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The Old Farmer's Almanac is the longest continually published periodical in American history. It turns 225 years old with the 2017 edition, which is on newsstands now.
It's filled with the usual blend of advice, recipes and nuggets of knowledge that readers have come to expect over the years.
Here & Now's Jeremy Hobson speaks with Janice Stillman, the almanac's editor, about the milestone.
Interview Highlights: Janice Stillman
On farmer's almanacs in general
"There have always been farmer's almanacs. It's a genre like sports and news and fashion and whatever. And folks have used farmer's almanacs for as long as they've been gardening and raising animals. But the Old Farmer's Almanac is a true calendar of the heavens, which means you have the predictions for all of the astronomical events for every day throughout the year, and from the calendar flows all the rest of the content: the weather, certainly; the gardening, because, there you go, you get the seasons. Then you get recipes to do things with what you grow from. You've got folklore, which so much applies often to what you grow — herbs as well as vegetables and different fruits and things. And it just goes on from there, but that's the heart and soul of the Old Farmer's Almanac."
On predictions for winter
"It's going to be a relatively mild winter in most of the country. In fact, through the whole central part of the country it's going to be mild and dry. Some snow where you usually get snow, but about normal temperatures, below normal precipitation. The West Coast will be cold and dry for the most part. That's California, where they need the water most. The snow and moisture is going to fall up in the Northwest, and then mostly all across the border along Canada is where you're going to see the coldest temperatures and the snow. And there will be some snow down through the Appalachians as well, but that's really about it. You know, snow where you expect snow, but a lot than you're used to."
On the total solar eclipse prediction for 2017
"Make plans now: that's August 21, next summer. It's a Monday, so take a long weekend. You have to travel a little bit to get down in the best part of it, but you want to position yourself in the path of the eclipse. It's going to be from Oregon, around Portland, to around Columbia, South Carolina. And it's the weird the effects that happens in the path of the eclipse, like the shadows that are created, the eclipse wind that occurs in the moment before and the moment after it happens. So I've talked to some towns along the line across the country, in the Midwest, for example, and they said they're already planning events for anybody who comes to their towns — this was in Missouri. But there's 101 and more places you could go to to be in the path of it. It's really a once-in-a-lifetime event."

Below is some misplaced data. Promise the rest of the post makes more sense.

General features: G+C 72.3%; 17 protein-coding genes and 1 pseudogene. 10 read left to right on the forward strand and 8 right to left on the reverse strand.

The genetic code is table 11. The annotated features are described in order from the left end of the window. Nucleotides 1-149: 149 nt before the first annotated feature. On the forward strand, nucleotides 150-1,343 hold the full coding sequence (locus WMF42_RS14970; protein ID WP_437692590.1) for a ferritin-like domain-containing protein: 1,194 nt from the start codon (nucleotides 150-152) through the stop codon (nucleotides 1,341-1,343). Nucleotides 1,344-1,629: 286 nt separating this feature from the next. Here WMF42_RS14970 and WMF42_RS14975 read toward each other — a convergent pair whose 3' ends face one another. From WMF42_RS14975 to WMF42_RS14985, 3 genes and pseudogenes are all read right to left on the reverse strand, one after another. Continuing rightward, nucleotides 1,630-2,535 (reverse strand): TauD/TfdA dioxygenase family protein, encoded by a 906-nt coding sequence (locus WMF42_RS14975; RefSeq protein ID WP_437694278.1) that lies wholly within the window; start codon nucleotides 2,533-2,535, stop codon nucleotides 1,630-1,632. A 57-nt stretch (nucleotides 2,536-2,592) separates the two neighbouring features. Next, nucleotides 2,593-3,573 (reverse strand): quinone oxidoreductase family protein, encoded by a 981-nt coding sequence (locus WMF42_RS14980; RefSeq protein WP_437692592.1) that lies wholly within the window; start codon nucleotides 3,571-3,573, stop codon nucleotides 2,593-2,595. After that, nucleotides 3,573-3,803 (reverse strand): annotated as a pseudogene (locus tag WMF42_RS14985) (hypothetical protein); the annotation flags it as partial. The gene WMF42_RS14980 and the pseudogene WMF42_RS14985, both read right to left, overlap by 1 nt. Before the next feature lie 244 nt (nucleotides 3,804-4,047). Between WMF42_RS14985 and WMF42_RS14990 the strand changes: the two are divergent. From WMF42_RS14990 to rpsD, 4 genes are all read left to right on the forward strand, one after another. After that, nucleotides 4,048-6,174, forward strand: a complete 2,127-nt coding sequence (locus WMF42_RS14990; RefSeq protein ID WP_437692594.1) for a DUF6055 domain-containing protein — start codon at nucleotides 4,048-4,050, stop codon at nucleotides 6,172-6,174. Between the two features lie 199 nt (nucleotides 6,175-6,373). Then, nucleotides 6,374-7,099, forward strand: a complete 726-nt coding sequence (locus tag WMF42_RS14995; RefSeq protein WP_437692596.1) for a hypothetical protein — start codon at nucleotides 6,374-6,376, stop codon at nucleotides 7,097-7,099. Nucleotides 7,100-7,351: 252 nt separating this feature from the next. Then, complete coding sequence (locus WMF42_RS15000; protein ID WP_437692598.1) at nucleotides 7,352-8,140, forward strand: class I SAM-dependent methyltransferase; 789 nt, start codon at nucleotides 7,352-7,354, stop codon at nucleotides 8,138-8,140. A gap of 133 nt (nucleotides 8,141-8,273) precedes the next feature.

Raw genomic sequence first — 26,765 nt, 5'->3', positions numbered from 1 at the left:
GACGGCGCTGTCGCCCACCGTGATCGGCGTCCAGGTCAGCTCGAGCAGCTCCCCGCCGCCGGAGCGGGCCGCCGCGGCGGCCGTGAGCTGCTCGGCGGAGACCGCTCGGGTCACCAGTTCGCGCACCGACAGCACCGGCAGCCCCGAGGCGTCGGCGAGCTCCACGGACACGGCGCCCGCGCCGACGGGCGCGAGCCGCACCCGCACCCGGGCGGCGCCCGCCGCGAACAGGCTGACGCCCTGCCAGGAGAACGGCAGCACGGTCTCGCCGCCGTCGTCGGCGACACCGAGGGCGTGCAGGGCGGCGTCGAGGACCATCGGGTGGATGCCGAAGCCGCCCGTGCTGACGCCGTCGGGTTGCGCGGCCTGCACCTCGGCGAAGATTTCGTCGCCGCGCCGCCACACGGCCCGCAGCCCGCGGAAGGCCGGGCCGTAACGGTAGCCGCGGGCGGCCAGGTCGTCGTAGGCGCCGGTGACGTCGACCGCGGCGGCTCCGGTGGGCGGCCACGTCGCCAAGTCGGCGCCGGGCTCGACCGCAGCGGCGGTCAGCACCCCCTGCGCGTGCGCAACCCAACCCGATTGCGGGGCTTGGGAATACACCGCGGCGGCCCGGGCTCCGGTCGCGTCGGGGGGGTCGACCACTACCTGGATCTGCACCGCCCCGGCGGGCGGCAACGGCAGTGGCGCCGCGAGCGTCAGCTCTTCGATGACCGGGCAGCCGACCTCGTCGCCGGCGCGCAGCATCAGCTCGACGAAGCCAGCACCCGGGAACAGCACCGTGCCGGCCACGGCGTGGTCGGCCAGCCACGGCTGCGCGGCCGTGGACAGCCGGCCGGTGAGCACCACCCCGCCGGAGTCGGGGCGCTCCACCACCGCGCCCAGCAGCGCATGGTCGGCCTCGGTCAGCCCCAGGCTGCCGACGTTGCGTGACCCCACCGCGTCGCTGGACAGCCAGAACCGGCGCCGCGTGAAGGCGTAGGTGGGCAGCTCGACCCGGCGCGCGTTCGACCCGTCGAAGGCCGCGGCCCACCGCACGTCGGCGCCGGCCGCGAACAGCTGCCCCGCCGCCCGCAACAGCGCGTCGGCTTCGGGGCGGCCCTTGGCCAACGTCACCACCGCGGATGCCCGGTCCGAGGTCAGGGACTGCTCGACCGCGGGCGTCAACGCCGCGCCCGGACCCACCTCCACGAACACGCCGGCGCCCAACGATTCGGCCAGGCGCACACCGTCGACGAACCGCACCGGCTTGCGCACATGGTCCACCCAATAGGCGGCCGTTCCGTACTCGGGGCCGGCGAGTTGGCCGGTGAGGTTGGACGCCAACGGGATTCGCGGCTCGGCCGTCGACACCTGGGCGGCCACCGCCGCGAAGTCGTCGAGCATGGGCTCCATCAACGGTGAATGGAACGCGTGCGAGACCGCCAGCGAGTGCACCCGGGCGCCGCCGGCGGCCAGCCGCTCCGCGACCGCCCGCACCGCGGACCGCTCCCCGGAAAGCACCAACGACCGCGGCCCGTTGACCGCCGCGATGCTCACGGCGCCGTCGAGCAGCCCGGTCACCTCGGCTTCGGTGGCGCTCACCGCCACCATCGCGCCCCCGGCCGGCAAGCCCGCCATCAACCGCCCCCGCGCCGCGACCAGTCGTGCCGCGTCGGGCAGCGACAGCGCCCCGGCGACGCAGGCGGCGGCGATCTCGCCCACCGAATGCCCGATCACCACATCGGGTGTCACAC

On the almanac's weather forecast prediction methods
"We use three scientific disciplines. We use solar science, which is the study of the activity on the sun — in particular the sun spots, but there's other solar activity. We use climatology, which means that we look back in time to see how the solar activity corresponds to the climate and weather here on Earth. And then we use meteorology, which is the water temperature, the ocean that is, the ocean temperatures, the land temperatures, the jet stream and things like that. But I should tell you that anybody who knows anything about sun spots — now we didn't invent this and we're not the only ones who follow this science. Solar science is very common. This is, we're currently in one of the lowest cycles in more than 100 years, and historically, when that has happened in the past, there have been many years of well-below-normal cold temperatures. Look it up. We're not saying that that's absolutely going to happen. Currently we're thinking that the cold influence of the sun may be mitigated for a while by greenhouse gases. But, a few years from now, maybe even a few decades, something could happen."
On how the almanac's changed over the years
"The content has changed. There are more pages, there were 46 pages in the first edition. There are color pages now, many more of those. There are many more articles. You know, we like to think — certainly it's national. When it first started, it was just a regional, New England publication — but we like to think that it is really the same publication, but suited to everybody out there. And, of course, Robert B. Thomas, back in 1792, did not have the internet and e-reading devices we have today. For virtually anything that you use, you can get an Old Farmer's Almanac."
This article was originally published on September 19, 2016.
This segment aired on September 19, 2016.
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